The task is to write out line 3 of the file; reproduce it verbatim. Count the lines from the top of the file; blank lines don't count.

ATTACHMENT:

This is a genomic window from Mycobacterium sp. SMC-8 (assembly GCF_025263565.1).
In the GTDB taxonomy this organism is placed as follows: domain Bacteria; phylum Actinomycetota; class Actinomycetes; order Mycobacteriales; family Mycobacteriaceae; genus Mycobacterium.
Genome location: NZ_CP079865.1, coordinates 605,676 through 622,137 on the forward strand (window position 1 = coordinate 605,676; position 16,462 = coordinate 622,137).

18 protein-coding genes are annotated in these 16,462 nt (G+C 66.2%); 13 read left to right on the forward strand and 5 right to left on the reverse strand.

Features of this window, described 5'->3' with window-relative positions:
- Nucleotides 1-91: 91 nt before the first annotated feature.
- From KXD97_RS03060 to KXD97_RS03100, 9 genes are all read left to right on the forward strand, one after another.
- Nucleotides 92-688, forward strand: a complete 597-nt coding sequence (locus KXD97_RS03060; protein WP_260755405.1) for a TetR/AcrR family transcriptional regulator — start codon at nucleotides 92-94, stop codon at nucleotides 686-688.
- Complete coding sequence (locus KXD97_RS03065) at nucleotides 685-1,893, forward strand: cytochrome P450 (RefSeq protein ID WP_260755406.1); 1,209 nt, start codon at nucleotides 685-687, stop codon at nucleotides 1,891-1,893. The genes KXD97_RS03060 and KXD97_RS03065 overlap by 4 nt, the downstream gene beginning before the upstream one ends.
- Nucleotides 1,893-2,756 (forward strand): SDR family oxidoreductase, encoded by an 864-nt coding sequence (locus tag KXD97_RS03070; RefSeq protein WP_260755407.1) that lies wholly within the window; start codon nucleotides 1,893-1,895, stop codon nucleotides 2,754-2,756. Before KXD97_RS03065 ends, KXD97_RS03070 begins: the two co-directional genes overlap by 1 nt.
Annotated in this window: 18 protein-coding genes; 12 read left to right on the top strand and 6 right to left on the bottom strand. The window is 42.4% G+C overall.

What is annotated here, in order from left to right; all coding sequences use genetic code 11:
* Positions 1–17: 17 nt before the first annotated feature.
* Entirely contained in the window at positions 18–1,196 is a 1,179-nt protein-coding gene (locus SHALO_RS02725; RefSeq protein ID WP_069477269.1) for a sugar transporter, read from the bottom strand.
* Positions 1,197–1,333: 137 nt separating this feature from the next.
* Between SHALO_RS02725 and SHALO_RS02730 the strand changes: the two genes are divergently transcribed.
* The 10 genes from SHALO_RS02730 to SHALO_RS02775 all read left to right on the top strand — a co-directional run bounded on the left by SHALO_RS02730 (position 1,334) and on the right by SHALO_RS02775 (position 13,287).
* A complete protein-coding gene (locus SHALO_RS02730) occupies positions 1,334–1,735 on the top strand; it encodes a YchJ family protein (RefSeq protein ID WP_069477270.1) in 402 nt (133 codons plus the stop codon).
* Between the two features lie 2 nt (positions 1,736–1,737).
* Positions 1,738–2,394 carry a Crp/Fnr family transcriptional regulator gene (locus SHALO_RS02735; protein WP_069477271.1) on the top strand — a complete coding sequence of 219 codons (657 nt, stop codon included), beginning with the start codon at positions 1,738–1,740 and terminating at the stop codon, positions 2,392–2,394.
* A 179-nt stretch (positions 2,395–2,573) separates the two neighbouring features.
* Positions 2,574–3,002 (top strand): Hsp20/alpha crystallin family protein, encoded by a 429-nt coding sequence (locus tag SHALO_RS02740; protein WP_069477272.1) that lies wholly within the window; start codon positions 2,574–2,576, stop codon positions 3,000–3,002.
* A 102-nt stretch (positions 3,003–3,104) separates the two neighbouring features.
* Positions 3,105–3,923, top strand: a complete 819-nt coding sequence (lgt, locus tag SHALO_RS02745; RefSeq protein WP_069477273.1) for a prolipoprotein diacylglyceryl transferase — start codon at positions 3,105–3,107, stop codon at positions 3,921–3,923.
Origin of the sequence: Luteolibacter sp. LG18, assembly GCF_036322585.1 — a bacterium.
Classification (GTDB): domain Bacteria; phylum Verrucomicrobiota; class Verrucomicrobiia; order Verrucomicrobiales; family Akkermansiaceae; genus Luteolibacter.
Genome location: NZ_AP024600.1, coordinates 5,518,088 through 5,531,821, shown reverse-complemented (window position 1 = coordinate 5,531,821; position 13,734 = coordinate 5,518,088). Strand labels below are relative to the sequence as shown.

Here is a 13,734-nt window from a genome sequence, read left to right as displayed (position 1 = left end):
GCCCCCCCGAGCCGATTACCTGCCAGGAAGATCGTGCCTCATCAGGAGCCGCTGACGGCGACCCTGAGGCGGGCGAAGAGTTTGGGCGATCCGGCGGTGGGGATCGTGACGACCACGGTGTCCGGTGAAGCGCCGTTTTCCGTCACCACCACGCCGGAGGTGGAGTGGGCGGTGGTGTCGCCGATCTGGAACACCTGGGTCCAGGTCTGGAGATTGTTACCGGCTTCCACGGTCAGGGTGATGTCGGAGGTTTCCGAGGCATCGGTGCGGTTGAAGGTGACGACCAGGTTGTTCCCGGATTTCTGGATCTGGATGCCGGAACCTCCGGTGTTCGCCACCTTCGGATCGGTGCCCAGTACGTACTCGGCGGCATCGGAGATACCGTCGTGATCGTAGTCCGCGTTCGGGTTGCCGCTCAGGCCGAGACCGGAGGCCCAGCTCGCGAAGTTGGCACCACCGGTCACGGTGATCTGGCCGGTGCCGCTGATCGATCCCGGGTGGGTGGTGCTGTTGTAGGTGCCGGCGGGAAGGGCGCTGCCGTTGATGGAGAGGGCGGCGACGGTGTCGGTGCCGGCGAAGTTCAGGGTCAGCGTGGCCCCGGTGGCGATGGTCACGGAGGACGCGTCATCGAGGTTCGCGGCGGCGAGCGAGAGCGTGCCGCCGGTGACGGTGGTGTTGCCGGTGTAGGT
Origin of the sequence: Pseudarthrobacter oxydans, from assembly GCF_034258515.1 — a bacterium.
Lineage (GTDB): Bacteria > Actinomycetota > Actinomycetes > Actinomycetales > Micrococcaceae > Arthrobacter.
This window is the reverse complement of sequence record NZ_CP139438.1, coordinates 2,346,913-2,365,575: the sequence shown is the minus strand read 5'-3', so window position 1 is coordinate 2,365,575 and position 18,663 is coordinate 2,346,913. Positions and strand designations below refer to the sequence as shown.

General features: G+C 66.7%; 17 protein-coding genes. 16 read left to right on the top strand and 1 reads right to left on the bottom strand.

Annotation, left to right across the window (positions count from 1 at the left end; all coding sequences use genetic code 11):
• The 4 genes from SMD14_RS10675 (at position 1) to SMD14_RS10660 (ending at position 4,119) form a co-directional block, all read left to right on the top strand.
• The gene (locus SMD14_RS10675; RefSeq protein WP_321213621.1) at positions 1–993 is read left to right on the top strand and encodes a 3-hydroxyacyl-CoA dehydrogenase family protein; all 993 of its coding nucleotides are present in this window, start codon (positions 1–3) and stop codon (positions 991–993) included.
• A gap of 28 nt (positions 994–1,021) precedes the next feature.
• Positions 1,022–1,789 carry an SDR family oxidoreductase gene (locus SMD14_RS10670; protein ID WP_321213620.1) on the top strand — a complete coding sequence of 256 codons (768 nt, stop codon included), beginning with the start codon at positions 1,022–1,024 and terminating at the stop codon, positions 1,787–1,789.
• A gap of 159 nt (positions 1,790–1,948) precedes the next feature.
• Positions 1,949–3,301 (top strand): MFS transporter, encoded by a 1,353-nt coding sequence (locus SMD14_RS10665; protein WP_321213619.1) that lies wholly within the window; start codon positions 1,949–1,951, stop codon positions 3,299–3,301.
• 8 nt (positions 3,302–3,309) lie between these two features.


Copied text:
Genome location: NZ_CP079865.1, coordinates 605,676 through 622,137 on the forward strand (window position 1 = coordinate 605,676; position 16,462 = coordinate 622,137).